2019 Aerial Surveys of Arctic Marine Mammals - Post 3

July 23, 2019

Each year we conduct aerial surveys of the northern and western coasts of Alaska, in the Beaufort and Chukchi seas.

On this particular day in mid-July, we had very calm seas and mostly sunny skies: a recipe for near perfect sighting conditions.

On this particular day in mid-July, we had very calm seas and mostly sunny skies: a recipe for near perfect sighting conditions.

In 2019, a large part of the Aerial Survey of Arctic Marine Mammals (ASAMM) project’s research is to estimate the number of bowhead whales from the Bering-Chukchi-Beaufort stock in the Arctic. That’s a difficult thing to do since we can only count whales at or near the surface. Our new study is to follow and observe a small group of whales (2-5 animals, as well as mother/calf pairs) for as long as possible to better understand their behavior. With enough data, we will be able to estimate the proportion of the total whales in the study area that are visible to the team as we fly by. For example, we may find that a small group of whales spends 10 minutes diving and 2 minutes breathing. So,we only can see them 2 out of a total of 12 minutes, or 17% of the time. Data already exist for individual bowhead whales that have been tracked with satellite tags and by aerial observers on other projects. That’s why we are focusing our efforts on groups of whales.

Our first two bowhead whale sightings were single adults swimming west.  Admittedly, I was very excited because I didn’t expect to see any bowheads as most of the population is normally farther east in Canadian waters at this time of year.

Bowhead whale as seen from the air.

Bowhead whale as seen from the air.

As we continued offshore, I noticed ripples on the water at a distance – too far to distinguish what caused the disturbance. This held my attention until I spotted a whale blow. We broke from our survey trackline to investigate. It turned out to be three adult bowheads – a perfect group size for a focal group follow (FGF) session.

Three adult Bowhead whales.

Three adult bowhead whales.

The whales appeared to be resting – swimming slowly on autopilot. Initially they were in close formation in open water. With ideal environmental conditions and clear blue water, we jumped on the opportunity to whale watch and learn! Normally we catch only very short glimpses of whales, just enough time to confirm species, estimate groups size, and detect a calf. So, you can imagine how special it is for us to spend hours with the same group.  

We used the whale’s spatial orientation to quickly nickname them Lefty, Malcolm (in the middle), and Righty. Upon circling, it became easy to differentiate each whale from another by the white chins, scars, and peduncle/fluke coloration –  unique characteristics used by researchers to identify individuals over a whale’s lifetime.

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Tracking three adult bowhead whales.

After some time, Lefty dove deeper than we could observe, so we continued tracking the other two whales.  Eventually, the three approached scattered ice floes.  It was remarkable that the whales never changed their course.They swam under each ice floe as if it were not there. 

Bowhead whales swimming under ice floe.

Bowhead whales swimming under ice floe.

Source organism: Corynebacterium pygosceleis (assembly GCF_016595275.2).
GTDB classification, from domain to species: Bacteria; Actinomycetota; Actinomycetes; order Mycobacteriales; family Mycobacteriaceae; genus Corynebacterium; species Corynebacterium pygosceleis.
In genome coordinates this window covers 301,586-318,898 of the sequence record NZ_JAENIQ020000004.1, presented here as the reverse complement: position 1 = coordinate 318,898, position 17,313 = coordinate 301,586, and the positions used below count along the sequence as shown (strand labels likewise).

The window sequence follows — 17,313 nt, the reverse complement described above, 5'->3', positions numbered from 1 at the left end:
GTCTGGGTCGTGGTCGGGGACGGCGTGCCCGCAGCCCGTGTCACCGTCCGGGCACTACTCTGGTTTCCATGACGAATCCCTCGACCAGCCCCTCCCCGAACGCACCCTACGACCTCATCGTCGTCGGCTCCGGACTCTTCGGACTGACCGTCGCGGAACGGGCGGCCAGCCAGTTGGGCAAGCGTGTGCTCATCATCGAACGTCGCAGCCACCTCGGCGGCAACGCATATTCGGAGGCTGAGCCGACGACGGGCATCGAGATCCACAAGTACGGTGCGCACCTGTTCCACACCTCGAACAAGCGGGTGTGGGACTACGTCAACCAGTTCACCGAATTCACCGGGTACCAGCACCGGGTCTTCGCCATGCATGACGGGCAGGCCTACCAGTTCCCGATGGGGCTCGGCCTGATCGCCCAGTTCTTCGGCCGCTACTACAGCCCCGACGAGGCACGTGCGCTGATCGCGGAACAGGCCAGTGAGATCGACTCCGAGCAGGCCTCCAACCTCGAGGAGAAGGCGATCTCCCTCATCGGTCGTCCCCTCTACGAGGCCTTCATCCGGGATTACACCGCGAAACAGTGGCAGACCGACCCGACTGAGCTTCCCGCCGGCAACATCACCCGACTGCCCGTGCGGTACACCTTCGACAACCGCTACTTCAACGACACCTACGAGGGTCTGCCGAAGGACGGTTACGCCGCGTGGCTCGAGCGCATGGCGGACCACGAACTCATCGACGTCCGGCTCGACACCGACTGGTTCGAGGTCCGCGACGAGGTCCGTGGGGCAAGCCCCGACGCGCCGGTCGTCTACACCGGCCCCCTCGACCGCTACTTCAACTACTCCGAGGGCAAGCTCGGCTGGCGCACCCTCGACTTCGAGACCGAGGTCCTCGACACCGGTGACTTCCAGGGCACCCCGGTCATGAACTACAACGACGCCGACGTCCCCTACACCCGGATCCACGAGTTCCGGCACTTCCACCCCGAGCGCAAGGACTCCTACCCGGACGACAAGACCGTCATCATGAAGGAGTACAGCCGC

Bowhead whales swimming under ice floe.

Bowhead whales swimming under ice floe

Soon, the whales approached a large sheet of ice. We knew that we’d lose sight of them for a while. We had to remain diligent because they could surface anywhere.

Bowhead whales approaching a large sheet of ice.

Bowhead whales approaching a large sheet of ice.

Bowhead whales approaching a large sheet of ice.

Bowhead whales continue to approaching a large sheet of ice

Malcolm and Righty surfaced together in a large hole, only to continue back under the ice, in the same WSW direction.

When the whales reached the end of the ice sheet, all three surfaced together.

Bowhead whales surfacing in a large hole, before continuing back under the ice.

Bowhead whales surfacing in a large hole, before continuing back under the ice.

Bowhead whales surfacing.

Bowhead whales surfacing.

As the whales continued on their course, Malcolm slowed and began tail slapping. 

Malcolm ended this bout with a fluke-up dive – normally an indication of a deep dive. Next, Malcolm surprised us by breaching repeatedly. This behavior is not fully understood. But, the leading theory is that it’s used for long-distance communication.

Bowhead whale tail slapping.

Bowhead whale tail slapping.

By this time the group split up, thus ending our focal follow. We had spent nearly three hours circling the group and gathering valuable data on whale behavior that will inform our abundance estimate. We headed back to Utqiaġvik to refuel and continue surveying back in the western Beaufort Sea.

Tracking bowhead whales.

Tracking bowhead whales.

Later that evening (we are in the land of the Midnight Sun!) we spotted a bowhead mother with a very young calf!

Bowhead whale mother and calf.

Bowhead whale mother and calf.

Our last remarkable sighting was a large pod of beluga whales. The estimated high count for the entire group was about 200 animals. 

Question: Look at the photo below for 5 seconds. How many belugas can you count?  Can you see any calves?

large pod of beluga whales

A large pod of beluga whales

Answer: 58 belugas (no calves in the photos, but a few were seen upon circling).

 

Bowhead whale calves spotted from the air.

Bowhead whale calves spotted when circling.

Be sure to check back to stay current on ASAMM’s blog. For our next posting we will have lots more to share since we are adding another survey plane to explore the Chukchi and Beaufort Seas!

Additional Resources

 

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